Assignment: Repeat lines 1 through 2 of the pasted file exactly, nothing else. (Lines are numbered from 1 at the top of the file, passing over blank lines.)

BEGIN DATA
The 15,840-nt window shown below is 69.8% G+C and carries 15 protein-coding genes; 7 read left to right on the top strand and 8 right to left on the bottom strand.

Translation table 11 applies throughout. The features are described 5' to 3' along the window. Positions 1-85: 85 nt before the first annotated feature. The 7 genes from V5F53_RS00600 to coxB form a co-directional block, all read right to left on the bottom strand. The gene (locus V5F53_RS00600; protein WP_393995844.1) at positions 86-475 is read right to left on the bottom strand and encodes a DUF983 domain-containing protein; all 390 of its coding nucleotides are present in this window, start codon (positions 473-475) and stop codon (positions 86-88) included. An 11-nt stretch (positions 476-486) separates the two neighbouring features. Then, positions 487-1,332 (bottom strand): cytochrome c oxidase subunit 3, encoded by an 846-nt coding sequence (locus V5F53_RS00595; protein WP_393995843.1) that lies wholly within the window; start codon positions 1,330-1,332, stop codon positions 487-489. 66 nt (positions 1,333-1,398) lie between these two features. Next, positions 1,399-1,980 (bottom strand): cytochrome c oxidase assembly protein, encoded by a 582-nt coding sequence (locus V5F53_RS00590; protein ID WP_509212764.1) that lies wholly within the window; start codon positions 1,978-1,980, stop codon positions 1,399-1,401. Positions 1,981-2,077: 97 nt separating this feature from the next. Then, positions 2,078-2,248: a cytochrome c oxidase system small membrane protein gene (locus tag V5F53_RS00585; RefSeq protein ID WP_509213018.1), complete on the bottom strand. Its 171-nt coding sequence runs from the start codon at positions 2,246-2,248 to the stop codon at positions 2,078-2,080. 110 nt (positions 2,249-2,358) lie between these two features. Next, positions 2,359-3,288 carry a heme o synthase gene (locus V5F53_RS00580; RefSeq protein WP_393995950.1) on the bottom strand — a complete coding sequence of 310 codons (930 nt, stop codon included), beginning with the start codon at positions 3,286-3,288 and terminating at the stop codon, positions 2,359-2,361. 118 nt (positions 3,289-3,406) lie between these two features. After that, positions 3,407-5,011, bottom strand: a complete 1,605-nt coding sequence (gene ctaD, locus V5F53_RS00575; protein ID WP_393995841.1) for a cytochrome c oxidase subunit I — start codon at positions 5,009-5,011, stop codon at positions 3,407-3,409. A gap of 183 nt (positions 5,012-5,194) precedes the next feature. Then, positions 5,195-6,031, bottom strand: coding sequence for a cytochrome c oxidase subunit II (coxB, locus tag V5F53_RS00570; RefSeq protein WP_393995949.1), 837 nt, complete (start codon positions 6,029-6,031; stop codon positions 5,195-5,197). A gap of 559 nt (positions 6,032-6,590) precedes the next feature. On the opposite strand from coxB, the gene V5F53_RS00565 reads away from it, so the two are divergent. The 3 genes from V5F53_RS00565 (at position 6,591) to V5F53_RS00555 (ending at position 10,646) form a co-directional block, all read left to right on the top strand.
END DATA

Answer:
The 15,840-nt window shown below is 69.8% G+C and carries 15 protein-coding genes; 7 read left to right on the top strand and 8 right to left on the bottom strand.

Translation table 11 applies throughout. The features are described 5' to 3' along the window. Positions 1-85: 85 nt before the first annotated feature. The 7 genes from V5F53_RS00600 to coxB form a co-directional block, all read right to left on the bottom strand. The gene (locus V5F53_RS00600; protein WP_393995844.1) at positions 86-475 is read right to left on the bottom strand and encodes a DUF983 domain-containing protein; all 390 of its coding nucleotides are present in this window, start codon (positions 473-475) and stop codon (positions 86-88) included. An 11-nt stretch (positions 476-486) separates the two neighbouring features. Then, positions 487-1,332 (bottom strand): cytochrome c oxidase subunit 3, encoded by an 846-nt coding sequence (locus V5F53_RS00595; protein WP_393995843.1) that lies wholly within the window; start codon positions 1,330-1,332, stop codon positions 487-489. 66 nt (positions 1,333-1,398) lie between these two features. Next, positions 1,399-1,980 (bottom strand): cytochrome c oxidase assembly protein, encoded by a 582-nt coding sequence (locus V5F53_RS00590; protein ID WP_509212764.1) that lies wholly within the window; start codon positions 1,978-1,980, stop codon positions 1,399-1,401. Positions 1,981-2,077: 97 nt separating this feature from the next. Then, positions 2,078-2,248: a cytochrome c oxidase system small membrane protein gene (locus tag V5F53_RS00585; RefSeq protein ID WP_509213018.1), complete on the bottom strand. Its 171-nt coding sequence runs from the start codon at positions 2,246-2,248 to the stop codon at positions 2,078-2,080. 110 nt (positions 2,249-2,358) lie between these two features. Next, positions 2,359-3,288 carry a heme o synthase gene (locus V5F53_RS00580; RefSeq protein WP_393995950.1) on the bottom strand — a complete coding sequence of 310 codons (930 nt, stop codon included), beginning with the start codon at positions 3,286-3,288 and terminating at the stop codon, positions 2,359-2,361. 118 nt (positions 3,289-3,406) lie between these two features. After that, positions 3,407-5,011, bottom strand: a complete 1,605-nt coding sequence (gene ctaD, locus V5F53_RS00575; protein ID WP_393995841.1) for a cytochrome c oxidase subunit I — start codon at positions 5,009-5,011, stop codon at positions 3,407-3,409. A gap of 183 nt (positions 5,012-5,194) precedes the next feature. Then, positions 5,195-6,031, bottom strand: coding sequence for a cytochrome c oxidase subunit II (coxB, locus tag V5F53_RS00570; RefSeq protein WP_393995949.1), 837 nt, complete (start codon positions 6,029-6,031; stop codon positions 5,195-5,197). A gap of 559 nt (positions 6,032-6,590) precedes the next feature. On the opposite strand from coxB, the gene V5F53_RS00565 reads away from it, so the two are divergent. The 3 genes from V5F53_RS00565 (at position 6,591) to V5F53_RS00555 (ending at position 10,646) form a co-directional block, all read left to right on the top strand.